The defacement of the well known Mi’kmaq billboard at the NS-NB border is not an isolated incident. Pockets of Nova Scotia’s social media are abuzz with anti-Indigenous sentiments and the likes of Rebel Media are fanning the flames.
In the aftermath of the Northern Pulp decision there are a lot of racist social media comments directed at the people of Pictou Landing First Nation (PLFN). To see racist comments on Facebook is of course not unusual, but this is getting out of hand. If we don’t push back it will continue to get worse.
I went to the rally of Northern Pulp and forestry workers at Province House. It will be a sad day tomorrow no matter what McNeil decides.
Stand together for closure of Boat Harbour treatment facility on schedule. Thursday December 19, 11 AM, Pictou Landing First Nation. Bring cookies!
“So what will happen if the mill just defies the Boat Harbour Act and keeps on operating, using Boat Harbour for its effluent?” Not a whole lot of anything, writes Betsy MacDonald. Which is why we urgently need honesty and clarity from Premier McNeil, she argues.
Very pleased to post the brief but well-argued Save our Seas and Shores submission in response to the Northern Pulp proposal to dump its effluent pipe into the Northumberland Strait. “Northern Pulp’s focus report reads as if they are dumping into pristine waters, rather than the deeply degraded fragile ecosystem the Northumberland Strait and Gulf of St Lawrence have now become in 2019,” write Mary Gorman and Percy Hayne.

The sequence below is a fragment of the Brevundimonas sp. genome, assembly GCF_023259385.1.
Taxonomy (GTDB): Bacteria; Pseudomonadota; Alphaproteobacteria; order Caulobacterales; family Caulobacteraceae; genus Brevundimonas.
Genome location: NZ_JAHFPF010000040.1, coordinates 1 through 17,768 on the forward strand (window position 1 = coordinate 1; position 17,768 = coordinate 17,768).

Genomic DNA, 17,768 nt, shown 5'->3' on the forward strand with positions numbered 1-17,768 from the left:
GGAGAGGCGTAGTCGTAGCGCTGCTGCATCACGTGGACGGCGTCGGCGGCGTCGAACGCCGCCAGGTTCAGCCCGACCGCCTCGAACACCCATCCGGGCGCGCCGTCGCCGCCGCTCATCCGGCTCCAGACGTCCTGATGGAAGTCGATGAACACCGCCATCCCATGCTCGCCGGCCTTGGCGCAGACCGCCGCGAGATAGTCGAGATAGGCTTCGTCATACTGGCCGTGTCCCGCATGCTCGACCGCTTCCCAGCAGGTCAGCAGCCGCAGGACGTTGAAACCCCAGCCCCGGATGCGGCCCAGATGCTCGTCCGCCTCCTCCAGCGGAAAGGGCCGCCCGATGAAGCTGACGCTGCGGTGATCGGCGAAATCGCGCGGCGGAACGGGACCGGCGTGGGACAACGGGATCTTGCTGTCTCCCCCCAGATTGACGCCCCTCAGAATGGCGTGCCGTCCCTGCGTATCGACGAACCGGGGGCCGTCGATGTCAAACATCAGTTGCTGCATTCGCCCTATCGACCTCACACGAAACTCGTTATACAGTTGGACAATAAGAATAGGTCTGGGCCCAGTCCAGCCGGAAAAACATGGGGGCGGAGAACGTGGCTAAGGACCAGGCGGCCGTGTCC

Many different groups have challenged Mi’kmaw sovereignty over A’Se’k and the area around it, and for centuries, the Mi’kmaq have resisted and protected their homeland. Historian Colin Osmond describes how today’s Mi’kmaq protectors of A’se’k walk in the footsteps and shadows of generations of Mi’kmaq who have done the same.
I am curious about how grassroots activism intersects with traditional politics, so with a federal election coming up I figured I do a couple of interviews with candidates, and ask my questions.
Here is the first interview, with Betsy MacDonald, who is running for the NDP in Central Nova. We talked with her about Boat Harbour, poverty, climate change, how activism shapes her views, and what to do about the many challenges people face in rural Nova Scotia.
PSA – A’se’k: On October 4 walk together with us. #Boat Harbour #Nopipe
Joanne Bealy on some of the many strong local documentaries in the lineup at the Atlantic International Film Festival this year. “What these films show us is that the people of Nova Scotia are visionaries, the provincial and municipal politicians … not so much.”